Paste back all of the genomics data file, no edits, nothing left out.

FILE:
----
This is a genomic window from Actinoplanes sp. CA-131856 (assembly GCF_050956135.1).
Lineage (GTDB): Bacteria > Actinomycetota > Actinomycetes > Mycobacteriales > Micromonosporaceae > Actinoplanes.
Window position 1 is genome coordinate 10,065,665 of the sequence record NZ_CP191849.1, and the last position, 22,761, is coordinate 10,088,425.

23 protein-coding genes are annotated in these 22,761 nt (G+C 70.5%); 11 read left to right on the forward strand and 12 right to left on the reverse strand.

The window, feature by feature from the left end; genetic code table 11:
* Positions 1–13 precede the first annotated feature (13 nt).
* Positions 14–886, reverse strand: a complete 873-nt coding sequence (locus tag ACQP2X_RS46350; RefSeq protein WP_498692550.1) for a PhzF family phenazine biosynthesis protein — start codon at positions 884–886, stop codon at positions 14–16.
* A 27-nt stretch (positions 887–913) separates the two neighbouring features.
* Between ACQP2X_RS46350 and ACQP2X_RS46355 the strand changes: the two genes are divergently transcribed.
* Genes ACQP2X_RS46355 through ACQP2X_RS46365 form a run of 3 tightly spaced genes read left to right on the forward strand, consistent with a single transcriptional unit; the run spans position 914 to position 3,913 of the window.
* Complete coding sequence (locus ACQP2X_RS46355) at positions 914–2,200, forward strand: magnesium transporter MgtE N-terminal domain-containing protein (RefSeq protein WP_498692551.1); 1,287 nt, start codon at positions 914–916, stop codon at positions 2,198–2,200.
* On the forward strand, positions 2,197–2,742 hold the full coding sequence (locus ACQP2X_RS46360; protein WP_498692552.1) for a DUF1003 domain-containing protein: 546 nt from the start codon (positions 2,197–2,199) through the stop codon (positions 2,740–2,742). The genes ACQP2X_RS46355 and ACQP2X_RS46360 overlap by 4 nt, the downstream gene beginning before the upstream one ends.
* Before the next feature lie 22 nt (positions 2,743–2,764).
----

This is a genomic window from Actinoplanes sp. CA-131856 (assembly GCF_050956135.1).
Lineage (GTDB): Bacteria > Actinomycetota > Actinomycetes > Mycobacteriales > Micromonosporaceae > Actinoplanes.
Window position 1 is genome coordinate 10,065,665 of the sequence record NZ_CP191849.1, and the last position, 22,761, is coordinate 10,088,425.

23 protein-coding genes are annotated in these 22,761 nt (G+C 70.5%); 11 read left to right on the forward strand and 12 right to left on the reverse strand.

The window, feature by feature from the left end; genetic code table 11:
* Positions 1–13 precede the first annotated feature (13 nt).
* Positions 14–886, reverse strand: a complete 873-nt coding sequence (locus tag ACQP2X_RS46350; RefSeq protein WP_498692550.1) for a PhzF family phenazine biosynthesis protein — start codon at positions 884–886, stop codon at positions 14–16.
* A 27-nt stretch (positions 887–913) separates the two neighbouring features.
* Between ACQP2X_RS46350 and ACQP2X_RS46355 the strand changes: the two genes are divergently transcribed.
* Genes ACQP2X_RS46355 through ACQP2X_RS46365 form a run of 3 tightly spaced genes read left to right on the forward strand, consistent with a single transcriptional unit; the run spans position 914 to position 3,913 of the window.
* Complete coding sequence (locus ACQP2X_RS46355) at positions 914–2,200, forward strand: magnesium transporter MgtE N-terminal domain-containing protein (RefSeq protein WP_498692551.1); 1,287 nt, start codon at positions 914–916, stop codon at positions 2,198–2,200.
* On the forward strand, positions 2,197–2,742 hold the full coding sequence (locus ACQP2X_RS46360; protein WP_498692552.1) for a DUF1003 domain-containing protein: 546 nt from the start codon (positions 2,197–2,199) through the stop codon (positions 2,740–2,742). The genes ACQP2X_RS46355 and ACQP2X_RS46360 overlap by 4 nt, the downstream gene beginning before the upstream one ends.
* Before the next feature lie 22 nt (positions 2,743–2,764).